by Ajay Nair
Stroman first saw the moons when he took Lisa's blouse off. He did not call them moons when he first saw them; they were merely identical crescent-shaped crimson discolorations at the tops of each of her breasts. He was distracted by their dark lustre — enough to stop wanting to furnish her body with respectful kisses like he intended to - and called Lisa's attention to them. She stood up from the bed, turned to the oblong, full-length mirror by its side and in the half light of the fading summer day peered at these new scars.
It all began with love as these things usually do. Puppy love, perhaps, but embellished with a carnal flavour. These polarities are not irreconcilable as anyone who has fallen in love at the age of twenty or under will tell you. Stroman was healthy, handsome and wholly gullible. Lisa was pretty, voluptuous and entirely lustful. Apart from a minor digression from convention — Lisa was an inch taller than Stroman — theirs was a match fused with abundant reserves of natural potential. They kissed on their second date, went further and farther on the fifth. When opportunity presented them with an empty bedroom to host their seventh date in, they grabbed it with fumbling hands, wobbly knees and plenty of heavy breathing.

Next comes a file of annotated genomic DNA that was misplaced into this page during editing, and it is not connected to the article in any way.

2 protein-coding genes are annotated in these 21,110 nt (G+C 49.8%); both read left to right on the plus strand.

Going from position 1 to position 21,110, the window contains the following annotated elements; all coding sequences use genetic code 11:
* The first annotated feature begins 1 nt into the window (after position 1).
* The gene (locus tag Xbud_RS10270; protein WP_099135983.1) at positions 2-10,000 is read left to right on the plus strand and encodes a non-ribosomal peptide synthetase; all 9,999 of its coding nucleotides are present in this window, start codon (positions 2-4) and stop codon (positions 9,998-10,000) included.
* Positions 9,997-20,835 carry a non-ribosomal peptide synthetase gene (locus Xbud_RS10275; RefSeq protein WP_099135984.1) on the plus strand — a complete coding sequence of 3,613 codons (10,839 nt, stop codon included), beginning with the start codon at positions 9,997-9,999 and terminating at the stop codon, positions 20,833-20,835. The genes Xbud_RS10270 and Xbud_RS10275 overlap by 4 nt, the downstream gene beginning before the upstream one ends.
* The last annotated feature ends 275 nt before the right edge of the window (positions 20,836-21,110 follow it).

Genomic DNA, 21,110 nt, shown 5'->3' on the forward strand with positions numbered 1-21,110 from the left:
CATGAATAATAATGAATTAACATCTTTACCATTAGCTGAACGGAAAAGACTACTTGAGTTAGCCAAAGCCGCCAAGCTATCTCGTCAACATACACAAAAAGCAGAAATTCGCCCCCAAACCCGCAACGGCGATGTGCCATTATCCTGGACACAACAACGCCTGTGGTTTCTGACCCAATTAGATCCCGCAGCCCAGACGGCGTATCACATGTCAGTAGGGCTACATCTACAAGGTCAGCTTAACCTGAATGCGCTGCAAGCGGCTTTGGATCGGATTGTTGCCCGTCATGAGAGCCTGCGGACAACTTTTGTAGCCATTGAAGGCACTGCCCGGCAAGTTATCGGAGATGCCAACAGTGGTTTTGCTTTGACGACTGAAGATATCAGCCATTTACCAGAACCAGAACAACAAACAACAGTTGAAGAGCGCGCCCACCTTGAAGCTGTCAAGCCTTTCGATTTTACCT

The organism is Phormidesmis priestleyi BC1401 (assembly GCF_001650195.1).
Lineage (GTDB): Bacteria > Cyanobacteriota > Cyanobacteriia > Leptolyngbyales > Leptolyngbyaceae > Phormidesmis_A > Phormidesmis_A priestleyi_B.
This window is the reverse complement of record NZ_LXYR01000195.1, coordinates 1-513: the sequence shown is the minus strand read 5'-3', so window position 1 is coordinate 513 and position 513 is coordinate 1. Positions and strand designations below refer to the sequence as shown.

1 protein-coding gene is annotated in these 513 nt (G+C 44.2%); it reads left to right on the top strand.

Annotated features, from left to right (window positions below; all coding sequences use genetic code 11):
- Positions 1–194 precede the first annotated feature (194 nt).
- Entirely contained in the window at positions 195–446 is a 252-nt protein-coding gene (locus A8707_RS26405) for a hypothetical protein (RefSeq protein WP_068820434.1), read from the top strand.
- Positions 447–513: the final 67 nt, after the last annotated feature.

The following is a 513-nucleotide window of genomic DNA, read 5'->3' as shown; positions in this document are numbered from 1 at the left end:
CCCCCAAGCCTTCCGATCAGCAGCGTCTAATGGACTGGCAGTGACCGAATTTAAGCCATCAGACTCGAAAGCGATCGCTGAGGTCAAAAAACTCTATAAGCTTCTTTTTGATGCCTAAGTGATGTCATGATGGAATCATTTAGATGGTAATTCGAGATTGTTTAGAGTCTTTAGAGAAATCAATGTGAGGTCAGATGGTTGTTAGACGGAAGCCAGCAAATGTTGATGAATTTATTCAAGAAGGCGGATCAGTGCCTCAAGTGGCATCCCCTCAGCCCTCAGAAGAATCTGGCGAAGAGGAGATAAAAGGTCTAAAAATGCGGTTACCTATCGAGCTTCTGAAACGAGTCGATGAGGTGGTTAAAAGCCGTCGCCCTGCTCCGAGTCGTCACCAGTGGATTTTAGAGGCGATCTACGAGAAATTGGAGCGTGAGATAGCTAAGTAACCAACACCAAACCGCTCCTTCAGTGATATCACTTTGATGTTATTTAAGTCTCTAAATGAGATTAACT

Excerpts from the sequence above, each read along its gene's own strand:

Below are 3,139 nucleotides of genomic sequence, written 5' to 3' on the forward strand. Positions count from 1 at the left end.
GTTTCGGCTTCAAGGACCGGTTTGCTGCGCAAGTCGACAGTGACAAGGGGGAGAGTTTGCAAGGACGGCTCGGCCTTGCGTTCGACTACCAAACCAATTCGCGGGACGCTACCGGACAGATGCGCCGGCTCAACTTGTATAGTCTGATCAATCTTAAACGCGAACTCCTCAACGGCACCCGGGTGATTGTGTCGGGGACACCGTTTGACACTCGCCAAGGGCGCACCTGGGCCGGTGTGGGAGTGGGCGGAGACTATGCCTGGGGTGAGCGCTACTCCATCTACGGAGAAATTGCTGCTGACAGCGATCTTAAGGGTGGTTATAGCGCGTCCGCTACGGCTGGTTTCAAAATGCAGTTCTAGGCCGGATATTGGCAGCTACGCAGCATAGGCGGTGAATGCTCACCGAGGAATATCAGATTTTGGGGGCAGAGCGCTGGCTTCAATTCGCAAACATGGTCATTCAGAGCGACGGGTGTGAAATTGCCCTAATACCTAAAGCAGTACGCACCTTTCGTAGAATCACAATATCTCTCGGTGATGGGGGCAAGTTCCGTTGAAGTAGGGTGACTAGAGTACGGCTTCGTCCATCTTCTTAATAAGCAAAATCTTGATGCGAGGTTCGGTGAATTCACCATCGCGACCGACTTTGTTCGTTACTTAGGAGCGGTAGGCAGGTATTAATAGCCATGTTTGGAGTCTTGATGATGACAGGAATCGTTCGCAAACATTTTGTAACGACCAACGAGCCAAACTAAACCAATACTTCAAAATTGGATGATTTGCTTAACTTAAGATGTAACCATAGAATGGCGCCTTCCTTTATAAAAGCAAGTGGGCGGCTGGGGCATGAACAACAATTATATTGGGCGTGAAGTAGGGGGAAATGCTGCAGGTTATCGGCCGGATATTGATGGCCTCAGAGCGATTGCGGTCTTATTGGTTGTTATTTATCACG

‘Bite me, bite me please.' It was the ‘please' at the end of the importuning whisper that surprised Stroman. The bed was soft, the lights were turned out, the clothes had been discarded and all that was moving in the room was the trembling wisp of Stroman and Lisa's physical love. Stroman looked at Lisa, delighted at the discovery of this pleasant kink, his desire augmented. With exaggerated tenderness and an unexpected facility for symmetry he bit twice into the fruity flesh of her skin, a few inches below her shapely collar bone.
And now those bites had developed into incipient twin moons.
‘They will go away, won't they?' Lisa asked with the disbelieving faith of a religious rationalist.
‘Of course, my dear. They are only love bites.'
Over the next few days, the only-love-bites waxed. Though their progress was slower than the parent moon that hung in the sultry night sky, they were nevertheless filling out. Stroman panicked first. At this rate, he calculated that in three days, the moons would be visible every time Lisa stepped out. His anxiety seeped into Lisa and she took to wearing blouses that had necks circling her neck even as the sun fried the city as if wreaking some ancient vengeance.